Editorial & Advertiser Disclosure Global Banking And Finance Review is an independent publisher which offers News, information, Analysis, Opinion, Press Releases, Reviews, Research reports covering various economies, industries, products, services and companies. The content available on globalbankingandfinance.com is sourced by a mixture of different methods which is not limited to content produced and supplied by various staff writers, journalists, freelancers, individuals, organizations, companies, PR agencies Sponsored Posts etc. The information available on this website is purely for educational and informational purposes only. We cannot guarantee the accuracy or applicability of any of the information provided at globalbankingandfinance.com with respect to your individual or personal circumstances. Please seek professional advice from a qualified professional before making any financial decisions. Globalbankingandfinance.com also links to various third party websites and we cannot guarantee the accuracy or applicability of the information provided by third party websites. Links from various articles on our site to third party websites are a mixture of non-sponsored links and sponsored links. Only a very small fraction of the links which point to external websites are affiliate links. Some of the links which you may click on our website may link to various products and services from our partners who may compensate us if you buy a service or product or fill a form or install an app. This will not incur additional cost to you. A very few articles on our website are sponsored posts or paid advertorials. These are marked as sponsored posts at the bottom of each post. For avoidance of any doubts and to make it easier for you to differentiate sponsored or non-sponsored articles or links, you may consider all articles on our site or all links to external websites as sponsored . Please note that some of the services or products which we talk about carry a high level of risk and may not be suitable for everyone. These may be complex services or products and we request the readers to consider this purely from an educational standpoint. The information provided on this website is general in nature. Global Banking & Finance Review expressly disclaims any liability without any limitation which may arise directly or indirectly from the use of such information.

HOW CAN CFOS STOP THE EXODUS OF YOUNG TALENT?

By Thack Brown

Many of the CFOs I meet are worried and disheartened about the exodus of young millennials from the profession – and for good reason. These talented young professionals have both the skills and the desire to spearhead finance’s needed evolution from looking at yesterday to planning for tomorrow. This outflow of talent is a lose/lose situation. Those leaving lose the opportunity to advance in a profession that holds great promise, and corporations lose both the talent and the costly investment they have made in hiring them.

Thack Brown
Thack Brown

It’s nothing new for early-career finance talent to abandon the profession. I speak from personal experience.My career began with 18 to 20 months of management training, rotating through international assignments throughout a Fortune 500 company.It was fun and exciting. Then we newcomers settled into our actual roles: tedious transactional accounting work. Within a year, only about 10 of us were left from the original 36 who started. Most migrated out of finance to other professions.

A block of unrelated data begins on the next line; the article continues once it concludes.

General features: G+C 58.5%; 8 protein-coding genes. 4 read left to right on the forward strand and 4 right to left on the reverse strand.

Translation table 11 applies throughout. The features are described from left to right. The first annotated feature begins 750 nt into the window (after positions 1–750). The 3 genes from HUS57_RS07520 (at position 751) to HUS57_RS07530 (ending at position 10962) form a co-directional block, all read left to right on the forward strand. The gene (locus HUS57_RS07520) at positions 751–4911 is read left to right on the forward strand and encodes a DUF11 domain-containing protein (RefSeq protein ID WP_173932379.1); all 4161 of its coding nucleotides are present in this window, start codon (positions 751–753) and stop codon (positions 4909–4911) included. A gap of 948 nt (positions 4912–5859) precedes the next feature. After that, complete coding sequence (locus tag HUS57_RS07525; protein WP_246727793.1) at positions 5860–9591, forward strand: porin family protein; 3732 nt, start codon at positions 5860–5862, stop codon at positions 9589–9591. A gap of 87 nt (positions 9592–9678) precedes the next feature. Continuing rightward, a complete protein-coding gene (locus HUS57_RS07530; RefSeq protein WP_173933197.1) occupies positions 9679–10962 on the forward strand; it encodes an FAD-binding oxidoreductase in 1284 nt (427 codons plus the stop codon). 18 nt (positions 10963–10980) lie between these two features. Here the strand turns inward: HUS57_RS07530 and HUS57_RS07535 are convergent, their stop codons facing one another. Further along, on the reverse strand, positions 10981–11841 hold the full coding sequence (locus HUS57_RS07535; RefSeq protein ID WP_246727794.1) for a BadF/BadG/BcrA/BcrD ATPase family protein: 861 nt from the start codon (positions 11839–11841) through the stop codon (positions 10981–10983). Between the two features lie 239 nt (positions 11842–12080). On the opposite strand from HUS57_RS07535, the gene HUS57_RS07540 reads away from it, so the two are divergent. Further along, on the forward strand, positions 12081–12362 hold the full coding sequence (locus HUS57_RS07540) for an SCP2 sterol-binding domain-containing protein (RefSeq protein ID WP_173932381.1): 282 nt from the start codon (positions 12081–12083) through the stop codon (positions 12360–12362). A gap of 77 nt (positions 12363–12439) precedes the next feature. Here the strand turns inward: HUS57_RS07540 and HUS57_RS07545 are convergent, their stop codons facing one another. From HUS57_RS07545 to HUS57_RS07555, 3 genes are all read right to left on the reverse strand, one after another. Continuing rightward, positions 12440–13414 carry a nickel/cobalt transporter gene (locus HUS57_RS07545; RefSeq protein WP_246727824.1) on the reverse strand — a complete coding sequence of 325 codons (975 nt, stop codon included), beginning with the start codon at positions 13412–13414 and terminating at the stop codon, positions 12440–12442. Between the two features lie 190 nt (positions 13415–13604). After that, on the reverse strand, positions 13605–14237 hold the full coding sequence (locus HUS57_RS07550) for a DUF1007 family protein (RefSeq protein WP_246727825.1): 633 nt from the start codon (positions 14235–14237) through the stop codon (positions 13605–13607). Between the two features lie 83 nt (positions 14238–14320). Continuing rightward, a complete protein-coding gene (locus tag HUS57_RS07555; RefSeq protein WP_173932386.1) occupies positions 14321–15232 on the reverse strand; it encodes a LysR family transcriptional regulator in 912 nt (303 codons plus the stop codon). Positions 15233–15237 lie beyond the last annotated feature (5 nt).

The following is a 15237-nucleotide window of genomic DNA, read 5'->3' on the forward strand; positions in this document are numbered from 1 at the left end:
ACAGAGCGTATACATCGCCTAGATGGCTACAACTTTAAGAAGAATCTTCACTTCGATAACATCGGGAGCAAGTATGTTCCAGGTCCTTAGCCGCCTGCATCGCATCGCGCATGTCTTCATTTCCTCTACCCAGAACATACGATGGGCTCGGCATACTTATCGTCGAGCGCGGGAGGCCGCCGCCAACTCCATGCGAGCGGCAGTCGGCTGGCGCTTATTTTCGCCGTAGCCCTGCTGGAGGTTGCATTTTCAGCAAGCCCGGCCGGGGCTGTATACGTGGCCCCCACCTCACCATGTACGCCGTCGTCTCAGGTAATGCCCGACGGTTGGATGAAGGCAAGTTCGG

The young people I meet today are highly motivated; they want to have an impact. But they are stuck with correcting accounting problems and data gathering instead of learning the skills they’ll need to solve future problems. The churn rate is 15 to 20%.

Capitalizing on youthful enthusiasm

The reality is that we can eliminate that wasted, useless work through automation: business networks for procurement, machine learning, software that supports financial close, and so on. At SAP, we have seen exactly that as we have shifted that talent to doing things that can help the business change –working on new billing structures and more complex contracts, for instance.

Here’s an example. When I was the SAP CFO in Latin America several years ago, we had a number of young professionals under the age of 30, and wanted to keep them engaged. We made transparent the difference between management reports and statutory reporting, and had them work on analyzing how decisions that helped the management books could actually have negative effects on statutory results and cash flow. The results were incredible: tens of millions of dollars in cash flow improvement, favorable tax impacts, and balance sheet cleanups. I was so impressed: they did this on their own time, working crazy long hours and making personal sacrifices. And they were so incredibly proud that they could show business leaders how the finance team was adding value.

Rethinking our own paradigm

But I think CFOs are starting to better understand the frustration of young people in the field, whose expectations are dashed as they are sentenced to years of mind-numbing work before being given a chance to make a meaningful contribution.At a recent meeting, I heard CFOs expressing the importance of changing their own mindset if they are going to stop the hemorrhaging of talent. They are beginning to understand the need to abandon the “rite of induction” mentality, that the way you learn is through painful, mind-numbing account reconciliation work –and whoever can take the most pain for the longest time survives.Creating opportunities for young professionals has to start early.

And we need take another look at how we educate them. It’s essential to ensure that finance professsional is develop a firm grasp of the cornerstones of the profession –accounting rules, balance sheets, cash flows, and P&L – while helping them focus their skills where they are most needed in an increasingly complex business environment.